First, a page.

Thesis - Open Access
Master of Science (MS)
Electrical Engineering and Computer Science
EPICS, global classification, PICS, radiometric calibration, satellite sensors, stability monitoring
As targets for the calibration and monitoring of optical satellite sensors, historically stable areas across North Africa have been used, known as Pseudo Invariant Calibration Sites PICS. However, two major drawbacks exist for these sites; first is the dependency on a single location to be always invariant, and second is the limited amount of observation achieved using these sites. As a result, longer time periods are needed to construct a dense data set to assess the radiometric performance of on-orbit optical sensors, and be convinced that the change detected is sensor-specific rather than site-specific. This work presents a global land cover classification to obtain an Extended Pseudo Invariant Calibration Site (EPICS) on a global scale using Landsat 8 Operational Land Imager (OLI) data. This technique provides multiple calibration sites across the globe, giving the possibility to build richer data sets in a shorter time frame compared to the traditional approach (PICS), with the advantage of assessing the calibration and stability of the sensors faster, detecting possible changes quicker and correcting them accordingly. This work identified 23 World Reference System two (WRS-2) Path/Row(s) locations around the globe as part of the global EPICS. This EPICS has the advantage of achieving multiple observations per day, with similar spectral characteristics compared to traditional PICS, while still producing temporal coefficient of variation (ratio of temporal standard deviation and temporal mean) less than 4% for all bands, with some as low as 2.7%.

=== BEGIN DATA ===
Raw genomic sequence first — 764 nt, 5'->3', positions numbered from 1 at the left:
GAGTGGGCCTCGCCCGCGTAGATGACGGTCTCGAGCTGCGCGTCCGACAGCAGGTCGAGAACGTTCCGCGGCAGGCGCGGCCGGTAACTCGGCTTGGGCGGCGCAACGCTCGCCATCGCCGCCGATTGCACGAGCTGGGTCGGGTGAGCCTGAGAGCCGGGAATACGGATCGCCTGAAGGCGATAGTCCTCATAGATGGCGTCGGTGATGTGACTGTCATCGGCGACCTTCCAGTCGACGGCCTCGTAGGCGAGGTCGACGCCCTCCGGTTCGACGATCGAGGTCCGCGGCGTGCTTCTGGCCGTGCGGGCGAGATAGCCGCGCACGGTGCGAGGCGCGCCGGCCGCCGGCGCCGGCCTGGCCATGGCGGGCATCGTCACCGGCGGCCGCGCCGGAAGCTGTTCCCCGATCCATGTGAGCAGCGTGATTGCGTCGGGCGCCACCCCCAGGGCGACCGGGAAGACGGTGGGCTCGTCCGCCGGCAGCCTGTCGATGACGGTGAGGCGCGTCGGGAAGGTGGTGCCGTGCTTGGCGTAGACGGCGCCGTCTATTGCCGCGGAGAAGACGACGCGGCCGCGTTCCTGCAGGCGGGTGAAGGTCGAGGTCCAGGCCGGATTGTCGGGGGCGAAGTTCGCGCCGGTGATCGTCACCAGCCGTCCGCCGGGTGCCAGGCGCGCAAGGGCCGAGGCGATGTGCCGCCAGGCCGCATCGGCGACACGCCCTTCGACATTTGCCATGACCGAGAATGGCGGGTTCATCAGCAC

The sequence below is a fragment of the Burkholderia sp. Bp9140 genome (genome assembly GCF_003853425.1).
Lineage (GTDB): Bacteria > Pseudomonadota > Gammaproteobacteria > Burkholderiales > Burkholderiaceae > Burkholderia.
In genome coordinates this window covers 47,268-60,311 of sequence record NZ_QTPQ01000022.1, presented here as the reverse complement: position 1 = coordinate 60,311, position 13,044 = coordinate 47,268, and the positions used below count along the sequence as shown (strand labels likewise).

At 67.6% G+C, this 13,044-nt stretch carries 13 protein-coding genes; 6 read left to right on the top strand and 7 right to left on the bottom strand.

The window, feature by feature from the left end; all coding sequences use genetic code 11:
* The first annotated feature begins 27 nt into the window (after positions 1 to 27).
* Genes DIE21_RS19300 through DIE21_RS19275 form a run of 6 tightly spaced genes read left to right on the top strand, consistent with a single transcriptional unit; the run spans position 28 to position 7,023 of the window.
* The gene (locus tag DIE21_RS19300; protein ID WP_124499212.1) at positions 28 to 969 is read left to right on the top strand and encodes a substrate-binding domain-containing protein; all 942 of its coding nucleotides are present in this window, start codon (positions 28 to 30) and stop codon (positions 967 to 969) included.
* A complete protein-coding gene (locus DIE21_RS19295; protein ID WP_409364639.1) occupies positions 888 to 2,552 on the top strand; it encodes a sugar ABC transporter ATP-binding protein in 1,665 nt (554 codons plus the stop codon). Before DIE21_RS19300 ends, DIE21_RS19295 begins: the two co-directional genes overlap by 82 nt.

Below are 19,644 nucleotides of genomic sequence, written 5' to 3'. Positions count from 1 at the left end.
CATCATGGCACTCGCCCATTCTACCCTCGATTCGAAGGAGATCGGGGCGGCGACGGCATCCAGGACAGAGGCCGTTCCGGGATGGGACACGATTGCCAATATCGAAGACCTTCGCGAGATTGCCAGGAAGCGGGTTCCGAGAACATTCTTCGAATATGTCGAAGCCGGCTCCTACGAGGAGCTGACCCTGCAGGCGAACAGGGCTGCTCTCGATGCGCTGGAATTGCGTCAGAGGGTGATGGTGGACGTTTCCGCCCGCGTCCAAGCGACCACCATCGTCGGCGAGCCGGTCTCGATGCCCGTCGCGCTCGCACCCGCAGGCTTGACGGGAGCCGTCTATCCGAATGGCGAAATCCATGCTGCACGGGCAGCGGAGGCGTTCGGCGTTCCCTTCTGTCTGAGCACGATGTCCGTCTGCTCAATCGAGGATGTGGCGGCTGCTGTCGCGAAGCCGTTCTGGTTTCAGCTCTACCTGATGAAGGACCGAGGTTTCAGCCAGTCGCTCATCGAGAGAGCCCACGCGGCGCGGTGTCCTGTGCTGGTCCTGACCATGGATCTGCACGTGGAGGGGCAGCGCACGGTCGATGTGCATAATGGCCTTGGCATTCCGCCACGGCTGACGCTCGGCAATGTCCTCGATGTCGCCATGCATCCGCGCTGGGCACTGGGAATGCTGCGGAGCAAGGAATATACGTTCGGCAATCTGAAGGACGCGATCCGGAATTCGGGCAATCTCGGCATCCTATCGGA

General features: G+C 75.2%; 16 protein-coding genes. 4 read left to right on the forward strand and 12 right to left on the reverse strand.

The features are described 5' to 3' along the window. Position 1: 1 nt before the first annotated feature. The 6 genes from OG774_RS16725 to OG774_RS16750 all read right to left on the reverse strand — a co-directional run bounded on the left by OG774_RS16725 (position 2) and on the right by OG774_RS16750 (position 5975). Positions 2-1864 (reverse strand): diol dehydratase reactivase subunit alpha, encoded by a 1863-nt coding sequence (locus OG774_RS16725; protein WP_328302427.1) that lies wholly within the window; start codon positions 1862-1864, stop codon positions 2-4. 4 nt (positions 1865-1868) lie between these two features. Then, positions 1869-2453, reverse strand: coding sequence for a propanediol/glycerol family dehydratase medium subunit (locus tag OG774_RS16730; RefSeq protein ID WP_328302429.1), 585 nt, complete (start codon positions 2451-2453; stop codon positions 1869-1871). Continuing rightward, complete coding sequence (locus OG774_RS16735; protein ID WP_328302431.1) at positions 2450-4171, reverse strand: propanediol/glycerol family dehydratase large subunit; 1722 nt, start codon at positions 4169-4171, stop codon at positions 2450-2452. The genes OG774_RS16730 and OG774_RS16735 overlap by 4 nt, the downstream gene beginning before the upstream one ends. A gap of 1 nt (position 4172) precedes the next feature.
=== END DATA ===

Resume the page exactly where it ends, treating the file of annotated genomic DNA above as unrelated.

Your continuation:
Number of Pages
South Dakota State University
In Copyright - Non-Commercial Use Permitted
Fajardo Rueda, Juliana Maria, "Classification and Evaluation of Extended PICS (EPICS) on a Global Scale for Calibration and Stability Monitoring of Optical Satellite Sensors" (2021). Electronic Theses and Dissertations. 5709.
Available for download on Tuesday, March 15, 2022